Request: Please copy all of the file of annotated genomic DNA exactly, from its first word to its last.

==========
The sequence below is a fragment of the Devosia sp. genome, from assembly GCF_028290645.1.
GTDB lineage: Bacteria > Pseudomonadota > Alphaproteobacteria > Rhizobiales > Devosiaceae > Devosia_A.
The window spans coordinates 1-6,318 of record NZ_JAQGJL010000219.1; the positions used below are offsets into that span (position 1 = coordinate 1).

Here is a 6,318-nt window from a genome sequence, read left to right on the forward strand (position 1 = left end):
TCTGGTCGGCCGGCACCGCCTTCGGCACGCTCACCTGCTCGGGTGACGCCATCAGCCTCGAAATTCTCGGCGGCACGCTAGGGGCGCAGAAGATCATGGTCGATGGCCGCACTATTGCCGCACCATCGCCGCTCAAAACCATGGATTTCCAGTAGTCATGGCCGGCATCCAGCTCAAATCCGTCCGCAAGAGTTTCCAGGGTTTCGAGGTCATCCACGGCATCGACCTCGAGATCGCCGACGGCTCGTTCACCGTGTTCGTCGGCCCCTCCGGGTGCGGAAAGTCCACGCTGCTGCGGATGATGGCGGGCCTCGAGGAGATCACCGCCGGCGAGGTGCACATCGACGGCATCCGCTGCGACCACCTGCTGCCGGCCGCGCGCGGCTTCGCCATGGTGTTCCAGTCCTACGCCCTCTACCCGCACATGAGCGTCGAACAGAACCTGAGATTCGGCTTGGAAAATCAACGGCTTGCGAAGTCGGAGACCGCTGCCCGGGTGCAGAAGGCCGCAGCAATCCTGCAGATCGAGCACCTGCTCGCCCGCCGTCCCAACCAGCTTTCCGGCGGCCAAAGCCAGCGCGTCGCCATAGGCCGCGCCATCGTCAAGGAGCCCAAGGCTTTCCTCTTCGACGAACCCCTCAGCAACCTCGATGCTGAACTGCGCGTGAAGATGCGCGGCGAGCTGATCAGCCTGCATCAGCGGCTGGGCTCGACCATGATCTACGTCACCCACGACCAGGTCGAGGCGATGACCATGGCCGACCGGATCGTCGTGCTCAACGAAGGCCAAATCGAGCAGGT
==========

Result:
The sequence below is a fragment of the Devosia sp. genome, from assembly GCF_028290645.1.
GTDB lineage: Bacteria > Pseudomonadota > Alphaproteobacteria > Rhizobiales > Devosiaceae > Devosia_A.
The window spans coordinates 1-6,318 of record NZ_JAQGJL010000219.1; the positions used below are offsets into that span (position 1 = coordinate 1).

Here is a 6,318-nt window from a genome sequence, read left to right on the forward strand (position 1 = left end):
TCTGGTCGGCCGGCACCGCCTTCGGCACGCTCACCTGCTCGGGTGACGCCATCAGCCTCGAAATTCTCGGCGGCACGCTAGGGGCGCAGAAGATCATGGTCGATGGCCGCACTATTGCCGCACCATCGCCGCTCAAAACCATGGATTTCCAGTAGTCATGGCCGGCATCCAGCTCAAATCCGTCCGCAAGAGTTTCCAGGGTTTCGAGGTCATCCACGGCATCGACCTCGAGATCGCCGACGGCTCGTTCACCGTGTTCGTCGGCCCCTCCGGGTGCGGAAAGTCCACGCTGCTGCGGATGATGGCGGGCCTCGAGGAGATCACCGCCGGCGAGGTGCACATCGACGGCATCCGCTGCGACCACCTGCTGCCGGCCGCGCGCGGCTTCGCCATGGTGTTCCAGTCCTACGCCCTCTACCCGCACATGAGCGTCGAACAGAACCTGAGATTCGGCTTGGAAAATCAACGGCTTGCGAAGTCGGAGACCGCTGCCCGGGTGCAGAAGGCCGCAGCAATCCTGCAGATCGAGCACCTGCTCGCCCGCCGTCCCAACCAGCTTTCCGGCGGCCAAAGCCAGCGCGTCGCCATAGGCCGCGCCATCGTCAAGGAGCCCAAGGCTTTCCTCTTCGACGAACCCCTCAGCAACCTCGATGCTGAACTGCGCGTGAAGATGCGCGGCGAGCTGATCAGCCTGCATCAGCGGCTGGGCTCGACCATGATCTACGTCACCCACGACCAGGTCGAGGCGATGACCATGGCCGACCGGATCGTCGTGCTCAACGAAGGCCAAATCGAGCAGGT